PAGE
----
Tuesday, August 20, 2002 - Page updated at 12:00 AM

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Concert Review

BFD: Big names in pop, hip-hop pump up stadium crowd

Seattle Times staff reporter

A cloudy and cold day at the Seahawks Stadium had the audience of yesterday's "Big Freakin' Deal" concert wondering whether they might be warmer in Seattle's new mass-transit system.

Whoops, forgot that Seattle doesn't have one. And P. Diddy probably wouldn't perform in a train anyway. Luckily, by the second act of the day, the sun came out.

OK, so the stadium can't drop you off door to door (that's what the parents are for), but it's an undeniably cool venue and its debut concert was a huge hit.

Twenty-thousand hysterical fans were treated to more than just nine performances by some of pop and hip-hop's biggest names; they saw it all in the atmosphere of a sprawling, open-air festival.

Big Freakin' Deal 4

With A.J. Gil, Mario, Daniel Bedingfield, BBMak, The Calling, Michelle Branch, Shaggy, Avril Lavigne, O-Town and P. Diddy. Monday night, Seahawks Stadium.
In the main concourse, you could run into friends between sets, get your BFD 4 shirt personalized with sequins and fake gems or stand in line to get autographs from your favorite heartthrob.

The party didn't really become a "big freakin' deal," until Shaggy got on stage with his troupe of dancers. "This ain't no freakin' opera, everyone!" he yelled.

Launching into hit after hit, Shaggy had the crowd dancing from the front of the stage to the very top row of the gleaming new stadium, with his high-energy Jamaican drawls of "Boombastic," "Angel" and "It Wasn't Me."

Arriving in typical monumental fashion, P. Diddy was the main attraction, dressed in a "pimp hat" and leather, opening with "Bad Boy For Life."

"Seattle, thanks for supporting me in my career — the ups and the downs! We're gonna give you your money's worth!" His show included pyrotechnics, confetti, dancing cheerleaders and Busta Rhymes supposedly via satellite. Perhaps a little too sample-reliant, P. Diddy still wrapped up the day with the most high-powered energy, running a little over an hour.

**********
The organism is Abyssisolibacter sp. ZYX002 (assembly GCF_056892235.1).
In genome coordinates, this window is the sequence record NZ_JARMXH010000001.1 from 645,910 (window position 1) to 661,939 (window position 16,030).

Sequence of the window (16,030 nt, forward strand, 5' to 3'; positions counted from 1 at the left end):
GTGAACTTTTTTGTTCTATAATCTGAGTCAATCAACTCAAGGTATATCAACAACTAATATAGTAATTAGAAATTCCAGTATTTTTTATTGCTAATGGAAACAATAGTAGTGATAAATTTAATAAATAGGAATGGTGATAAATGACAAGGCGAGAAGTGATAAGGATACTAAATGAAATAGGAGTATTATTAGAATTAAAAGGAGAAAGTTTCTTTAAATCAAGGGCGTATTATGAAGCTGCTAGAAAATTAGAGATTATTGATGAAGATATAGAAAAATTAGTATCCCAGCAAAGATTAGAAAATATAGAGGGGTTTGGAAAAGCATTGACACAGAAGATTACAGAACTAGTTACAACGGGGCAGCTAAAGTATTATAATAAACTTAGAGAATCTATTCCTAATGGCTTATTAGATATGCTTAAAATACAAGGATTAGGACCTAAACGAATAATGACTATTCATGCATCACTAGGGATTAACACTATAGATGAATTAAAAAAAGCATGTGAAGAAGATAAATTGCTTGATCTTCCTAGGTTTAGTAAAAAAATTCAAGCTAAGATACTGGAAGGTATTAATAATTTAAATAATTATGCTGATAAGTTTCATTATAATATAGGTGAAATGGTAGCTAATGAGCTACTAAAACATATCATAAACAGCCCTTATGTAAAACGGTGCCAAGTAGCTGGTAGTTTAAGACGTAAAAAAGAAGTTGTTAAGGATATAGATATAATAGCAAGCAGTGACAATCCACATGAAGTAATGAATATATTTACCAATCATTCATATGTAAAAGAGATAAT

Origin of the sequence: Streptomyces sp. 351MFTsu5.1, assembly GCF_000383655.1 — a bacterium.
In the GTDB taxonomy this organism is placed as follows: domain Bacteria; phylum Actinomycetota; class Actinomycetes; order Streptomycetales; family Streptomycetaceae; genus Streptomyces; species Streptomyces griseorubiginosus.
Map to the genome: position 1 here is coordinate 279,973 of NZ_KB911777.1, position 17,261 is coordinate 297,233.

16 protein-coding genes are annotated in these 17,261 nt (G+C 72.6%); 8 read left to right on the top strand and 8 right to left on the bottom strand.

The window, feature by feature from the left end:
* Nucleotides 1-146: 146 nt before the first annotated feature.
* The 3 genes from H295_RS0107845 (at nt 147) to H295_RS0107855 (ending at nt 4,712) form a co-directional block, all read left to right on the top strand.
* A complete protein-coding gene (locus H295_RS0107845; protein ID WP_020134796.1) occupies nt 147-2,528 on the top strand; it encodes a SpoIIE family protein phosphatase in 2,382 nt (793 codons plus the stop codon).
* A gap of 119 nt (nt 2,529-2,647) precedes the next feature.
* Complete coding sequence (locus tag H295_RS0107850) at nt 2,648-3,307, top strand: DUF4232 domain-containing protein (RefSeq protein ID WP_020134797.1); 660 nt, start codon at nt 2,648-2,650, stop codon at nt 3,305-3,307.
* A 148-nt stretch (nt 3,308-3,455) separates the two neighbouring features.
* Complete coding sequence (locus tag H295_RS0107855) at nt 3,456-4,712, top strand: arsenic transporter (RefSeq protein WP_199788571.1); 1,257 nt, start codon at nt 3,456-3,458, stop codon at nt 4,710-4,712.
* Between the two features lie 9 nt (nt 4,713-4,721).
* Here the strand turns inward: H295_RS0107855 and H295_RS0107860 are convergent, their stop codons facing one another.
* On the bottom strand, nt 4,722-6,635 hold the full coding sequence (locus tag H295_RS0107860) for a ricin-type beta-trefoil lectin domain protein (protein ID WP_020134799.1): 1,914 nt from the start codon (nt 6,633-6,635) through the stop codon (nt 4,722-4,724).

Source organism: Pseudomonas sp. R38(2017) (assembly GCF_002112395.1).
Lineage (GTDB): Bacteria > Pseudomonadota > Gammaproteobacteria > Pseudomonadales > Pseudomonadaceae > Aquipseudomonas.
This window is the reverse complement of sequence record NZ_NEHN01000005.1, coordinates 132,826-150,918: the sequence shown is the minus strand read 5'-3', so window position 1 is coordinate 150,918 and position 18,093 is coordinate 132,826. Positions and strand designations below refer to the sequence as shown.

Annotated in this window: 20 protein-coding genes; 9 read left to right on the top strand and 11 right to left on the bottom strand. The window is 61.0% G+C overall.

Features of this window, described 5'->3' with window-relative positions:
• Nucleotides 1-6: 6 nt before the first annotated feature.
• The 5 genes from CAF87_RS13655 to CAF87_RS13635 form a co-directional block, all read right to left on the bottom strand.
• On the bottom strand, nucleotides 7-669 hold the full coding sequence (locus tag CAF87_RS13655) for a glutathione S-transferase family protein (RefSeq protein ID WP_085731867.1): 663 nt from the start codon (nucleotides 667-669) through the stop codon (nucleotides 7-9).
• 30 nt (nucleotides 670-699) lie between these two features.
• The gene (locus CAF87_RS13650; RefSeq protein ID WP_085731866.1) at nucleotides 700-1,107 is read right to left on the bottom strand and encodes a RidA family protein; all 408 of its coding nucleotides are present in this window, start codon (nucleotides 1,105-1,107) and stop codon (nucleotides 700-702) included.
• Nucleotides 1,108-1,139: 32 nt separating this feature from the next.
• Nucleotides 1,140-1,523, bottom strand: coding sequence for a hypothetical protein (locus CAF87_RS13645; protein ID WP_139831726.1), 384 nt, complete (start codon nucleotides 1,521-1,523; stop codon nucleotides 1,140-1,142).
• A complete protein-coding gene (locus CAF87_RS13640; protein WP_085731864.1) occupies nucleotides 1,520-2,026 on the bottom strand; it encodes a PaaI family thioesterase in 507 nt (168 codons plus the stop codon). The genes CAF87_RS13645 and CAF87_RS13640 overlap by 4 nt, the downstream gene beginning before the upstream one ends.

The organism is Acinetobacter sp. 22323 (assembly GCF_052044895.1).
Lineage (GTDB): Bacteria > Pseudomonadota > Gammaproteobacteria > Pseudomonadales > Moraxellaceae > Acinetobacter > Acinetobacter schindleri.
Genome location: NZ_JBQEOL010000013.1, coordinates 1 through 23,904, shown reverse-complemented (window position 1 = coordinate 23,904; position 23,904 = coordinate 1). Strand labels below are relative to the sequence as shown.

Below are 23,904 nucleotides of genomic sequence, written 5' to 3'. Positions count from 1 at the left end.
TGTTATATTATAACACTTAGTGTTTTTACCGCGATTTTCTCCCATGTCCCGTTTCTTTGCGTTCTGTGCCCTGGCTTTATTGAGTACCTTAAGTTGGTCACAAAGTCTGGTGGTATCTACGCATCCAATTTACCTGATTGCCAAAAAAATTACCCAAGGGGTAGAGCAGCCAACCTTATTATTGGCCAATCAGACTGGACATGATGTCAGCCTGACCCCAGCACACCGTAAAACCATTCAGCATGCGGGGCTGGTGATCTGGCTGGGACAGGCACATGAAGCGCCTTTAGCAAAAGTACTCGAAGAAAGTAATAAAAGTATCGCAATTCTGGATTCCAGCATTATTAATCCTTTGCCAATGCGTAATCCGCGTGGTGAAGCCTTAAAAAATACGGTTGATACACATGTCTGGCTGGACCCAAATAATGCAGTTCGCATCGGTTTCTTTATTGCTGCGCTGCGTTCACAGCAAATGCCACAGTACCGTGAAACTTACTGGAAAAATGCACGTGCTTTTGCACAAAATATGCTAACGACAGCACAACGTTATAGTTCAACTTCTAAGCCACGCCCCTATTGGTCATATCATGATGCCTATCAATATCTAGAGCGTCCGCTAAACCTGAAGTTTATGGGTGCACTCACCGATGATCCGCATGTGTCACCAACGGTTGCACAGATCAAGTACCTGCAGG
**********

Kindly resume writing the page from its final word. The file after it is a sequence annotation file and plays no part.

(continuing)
Avril Lavigne, the confident young rock delinquent wearing spike bracelets and a tie, was the main draw for many of the fans. Playfully pushing each other around on stage and rocking out to each other's energy, her band's rapport is genuine and her stage presence seems natural. Signing autographs later, she pushed guards aside to get to those in the back of the line.

The screams hit ear-deafening levels for O-Town, the five guys from the reality TV series "Making the Band." Naturally, it was their romantic slow song "Nothing at All" that had the audience in high fever.

Earlier in the day, A.J. Gil of TV's "American Idol" got the day off by singing a high-noted national anthem, before handing the stage over to the energetic, groin-thrusting Daniel Bedingfield.

The sun started shining when the British trio of BBMak hit the stage with new songs like "Get You Through the Night" from its upcoming album, as well as current hits like "Back Here."

California band The Calling set a more sentimental tone. Covering U2's "One," sideburned lead singer Alex Band pulled off growls that Bono would have been proud of. Lukewarm to "Stigmatized," people stood up only shortly before resuming the apparently more interesting activity of tossing beach balls among themselves.

Big hits of the first half included perhaps the youngest artist performing, a silver-panted Mario, who drove the ladies wild with his radio hit "Just a Friend."

Eighteen-year-old Michelle Branch connected with her fans best, dressed much like them in jeans, sneakers, braids and a knit hat.

There were also a few surprises as the evening went on: Host Nick Carter of the Backstreet Boys let the audience listen to an exclusive preview of his song "Help Me" and Nordstrom joined the action with a 20-minute fashion show.

Hanging out backstage, A.J. Gil summed it up: "I really like the new stadium. It has great acoustics." The debut concert was a smash, but for the sake of future events, let's hope it never rains in Seattle.

Taha Ebrahimi:


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